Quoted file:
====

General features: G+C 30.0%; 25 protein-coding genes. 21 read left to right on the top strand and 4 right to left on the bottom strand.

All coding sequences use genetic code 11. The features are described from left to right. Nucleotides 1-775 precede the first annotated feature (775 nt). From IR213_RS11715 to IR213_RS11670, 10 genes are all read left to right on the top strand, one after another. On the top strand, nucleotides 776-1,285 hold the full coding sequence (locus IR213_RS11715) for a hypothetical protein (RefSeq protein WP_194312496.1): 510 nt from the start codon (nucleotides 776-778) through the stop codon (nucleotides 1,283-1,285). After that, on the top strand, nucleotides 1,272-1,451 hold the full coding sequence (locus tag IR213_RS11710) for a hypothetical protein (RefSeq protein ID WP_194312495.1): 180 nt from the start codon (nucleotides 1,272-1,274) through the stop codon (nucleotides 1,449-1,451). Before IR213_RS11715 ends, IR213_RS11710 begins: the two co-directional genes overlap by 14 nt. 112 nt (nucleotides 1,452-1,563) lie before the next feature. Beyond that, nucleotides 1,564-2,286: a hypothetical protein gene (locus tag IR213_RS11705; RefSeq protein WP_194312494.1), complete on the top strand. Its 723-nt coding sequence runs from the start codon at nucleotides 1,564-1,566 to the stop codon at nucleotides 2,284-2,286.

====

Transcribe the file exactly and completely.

General features: G+C 30.0%; 25 protein-coding genes. 21 read left to right on the top strand and 4 right to left on the bottom strand.

All coding sequences use genetic code 11. The features are described from left to right. Nucleotides 1-775 precede the first annotated feature (775 nt). From IR213_RS11715 to IR213_RS11670, 10 genes are all read left to right on the top strand, one after another. On the top strand, nucleotides 776-1,285 hold the full coding sequence (locus IR213_RS11715) for a hypothetical protein (RefSeq protein WP_194312496.1): 510 nt from the start codon (nucleotides 776-778) through the stop codon (nucleotides 1,283-1,285). After that, on the top strand, nucleotides 1,272-1,451 hold the full coding sequence (locus tag IR213_RS11710) for a hypothetical protein (RefSeq protein ID WP_194312495.1): 180 nt from the start codon (nucleotides 1,272-1,274) through the stop codon (nucleotides 1,449-1,451). Before IR213_RS11715 ends, IR213_RS11710 begins: the two co-directional genes overlap by 14 nt. 112 nt (nucleotides 1,452-1,563) lie before the next feature. Beyond that, nucleotides 1,564-2,286: a hypothetical protein gene (locus tag IR213_RS11705; RefSeq protein WP_194312494.1), complete on the top strand. Its 723-nt coding sequence runs from the start codon at nucleotides 1,564-1,566 to the stop codon at nucleotides 2,284-2,286.